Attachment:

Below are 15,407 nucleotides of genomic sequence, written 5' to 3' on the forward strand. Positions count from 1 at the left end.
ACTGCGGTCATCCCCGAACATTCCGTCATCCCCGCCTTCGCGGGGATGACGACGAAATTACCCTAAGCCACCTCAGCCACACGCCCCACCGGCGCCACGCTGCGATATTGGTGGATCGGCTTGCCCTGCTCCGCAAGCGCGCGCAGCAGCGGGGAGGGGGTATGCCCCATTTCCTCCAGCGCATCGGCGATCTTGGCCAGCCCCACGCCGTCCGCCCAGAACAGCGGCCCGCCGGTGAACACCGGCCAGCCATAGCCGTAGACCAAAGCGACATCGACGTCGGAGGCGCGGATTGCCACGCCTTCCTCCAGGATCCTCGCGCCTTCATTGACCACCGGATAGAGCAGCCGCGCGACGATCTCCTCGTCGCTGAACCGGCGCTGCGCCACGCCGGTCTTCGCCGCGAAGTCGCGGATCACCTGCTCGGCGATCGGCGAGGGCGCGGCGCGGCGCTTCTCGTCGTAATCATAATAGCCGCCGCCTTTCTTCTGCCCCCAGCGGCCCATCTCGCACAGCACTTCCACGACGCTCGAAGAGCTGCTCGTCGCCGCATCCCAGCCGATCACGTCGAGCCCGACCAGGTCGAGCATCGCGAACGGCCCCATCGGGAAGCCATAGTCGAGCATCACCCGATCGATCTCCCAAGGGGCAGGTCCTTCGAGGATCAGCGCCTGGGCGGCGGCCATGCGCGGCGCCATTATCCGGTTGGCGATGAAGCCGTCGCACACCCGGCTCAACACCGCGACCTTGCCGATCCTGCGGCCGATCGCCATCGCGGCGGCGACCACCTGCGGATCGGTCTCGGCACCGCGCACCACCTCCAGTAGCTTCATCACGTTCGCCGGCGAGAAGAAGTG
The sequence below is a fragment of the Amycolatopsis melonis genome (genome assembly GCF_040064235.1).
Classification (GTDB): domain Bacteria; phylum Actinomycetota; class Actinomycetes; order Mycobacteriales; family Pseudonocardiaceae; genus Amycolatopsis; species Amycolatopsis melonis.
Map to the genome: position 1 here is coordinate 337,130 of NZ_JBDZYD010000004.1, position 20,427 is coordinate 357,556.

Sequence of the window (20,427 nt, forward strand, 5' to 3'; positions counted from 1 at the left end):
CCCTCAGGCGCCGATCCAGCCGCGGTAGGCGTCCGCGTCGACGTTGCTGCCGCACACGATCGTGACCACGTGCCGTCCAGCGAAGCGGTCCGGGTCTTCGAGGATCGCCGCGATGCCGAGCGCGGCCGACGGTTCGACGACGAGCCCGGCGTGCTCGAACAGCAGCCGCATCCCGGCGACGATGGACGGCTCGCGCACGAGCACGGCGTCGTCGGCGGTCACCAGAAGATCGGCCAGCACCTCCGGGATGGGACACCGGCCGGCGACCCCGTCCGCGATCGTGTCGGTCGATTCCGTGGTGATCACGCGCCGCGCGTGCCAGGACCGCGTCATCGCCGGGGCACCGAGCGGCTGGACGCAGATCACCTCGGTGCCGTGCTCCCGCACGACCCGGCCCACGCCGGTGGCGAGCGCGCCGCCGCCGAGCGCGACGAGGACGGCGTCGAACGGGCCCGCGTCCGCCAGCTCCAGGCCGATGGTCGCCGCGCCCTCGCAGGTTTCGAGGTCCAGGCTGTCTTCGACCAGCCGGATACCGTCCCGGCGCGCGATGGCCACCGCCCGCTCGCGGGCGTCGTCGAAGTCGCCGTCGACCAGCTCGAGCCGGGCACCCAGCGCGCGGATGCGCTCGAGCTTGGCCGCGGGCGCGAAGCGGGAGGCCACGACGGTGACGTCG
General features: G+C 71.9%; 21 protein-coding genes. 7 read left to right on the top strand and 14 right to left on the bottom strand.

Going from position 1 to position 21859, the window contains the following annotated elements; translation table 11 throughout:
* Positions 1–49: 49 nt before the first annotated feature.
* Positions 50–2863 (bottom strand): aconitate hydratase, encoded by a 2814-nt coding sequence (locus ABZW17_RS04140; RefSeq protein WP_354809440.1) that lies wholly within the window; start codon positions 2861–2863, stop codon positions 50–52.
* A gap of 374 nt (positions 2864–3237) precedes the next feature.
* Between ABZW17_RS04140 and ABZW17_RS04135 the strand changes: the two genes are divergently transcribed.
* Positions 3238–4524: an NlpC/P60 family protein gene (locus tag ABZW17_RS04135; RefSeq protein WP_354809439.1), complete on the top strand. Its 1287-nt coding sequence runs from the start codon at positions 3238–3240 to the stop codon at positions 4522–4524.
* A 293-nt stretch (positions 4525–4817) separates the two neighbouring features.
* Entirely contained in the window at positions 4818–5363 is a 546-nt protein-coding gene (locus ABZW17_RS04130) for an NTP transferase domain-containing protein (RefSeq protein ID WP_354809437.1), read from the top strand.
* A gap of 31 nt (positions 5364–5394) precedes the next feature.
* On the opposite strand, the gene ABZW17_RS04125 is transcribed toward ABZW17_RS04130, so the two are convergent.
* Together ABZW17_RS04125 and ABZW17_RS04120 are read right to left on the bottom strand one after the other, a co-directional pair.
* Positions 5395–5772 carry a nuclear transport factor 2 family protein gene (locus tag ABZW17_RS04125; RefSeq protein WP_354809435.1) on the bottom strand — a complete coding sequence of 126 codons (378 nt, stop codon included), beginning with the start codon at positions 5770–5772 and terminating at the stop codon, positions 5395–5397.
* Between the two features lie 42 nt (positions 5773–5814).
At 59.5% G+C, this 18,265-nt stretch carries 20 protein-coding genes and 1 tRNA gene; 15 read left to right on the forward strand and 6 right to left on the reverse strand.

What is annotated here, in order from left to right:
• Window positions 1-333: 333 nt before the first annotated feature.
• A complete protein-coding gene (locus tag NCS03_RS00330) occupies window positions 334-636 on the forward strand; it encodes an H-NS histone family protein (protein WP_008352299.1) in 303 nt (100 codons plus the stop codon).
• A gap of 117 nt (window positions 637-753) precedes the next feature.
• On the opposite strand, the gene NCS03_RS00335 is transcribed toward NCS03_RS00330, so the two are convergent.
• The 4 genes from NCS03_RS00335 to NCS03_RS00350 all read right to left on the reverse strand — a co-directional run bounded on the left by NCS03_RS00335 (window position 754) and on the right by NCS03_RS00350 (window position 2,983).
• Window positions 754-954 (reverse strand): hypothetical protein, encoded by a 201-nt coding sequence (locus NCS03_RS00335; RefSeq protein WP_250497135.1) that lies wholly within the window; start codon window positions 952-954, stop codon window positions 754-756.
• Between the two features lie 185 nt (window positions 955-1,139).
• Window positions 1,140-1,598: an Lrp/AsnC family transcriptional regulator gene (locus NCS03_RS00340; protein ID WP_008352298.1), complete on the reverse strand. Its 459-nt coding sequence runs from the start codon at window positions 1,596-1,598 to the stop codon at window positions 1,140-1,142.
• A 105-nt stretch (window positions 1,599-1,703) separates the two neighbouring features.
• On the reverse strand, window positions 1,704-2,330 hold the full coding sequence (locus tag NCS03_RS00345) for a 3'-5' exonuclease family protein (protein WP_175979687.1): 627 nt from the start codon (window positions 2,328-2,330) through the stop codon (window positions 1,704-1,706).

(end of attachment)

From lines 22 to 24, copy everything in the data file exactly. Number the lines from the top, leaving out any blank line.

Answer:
At 59.5% G+C, this 18,265-nt stretch carries 20 protein-coding genes and 1 tRNA gene; 15 read left to right on the forward strand and 6 right to left on the reverse strand.

What is annotated here, in order from left to right:
• Window positions 1-333: 333 nt before the first annotated feature.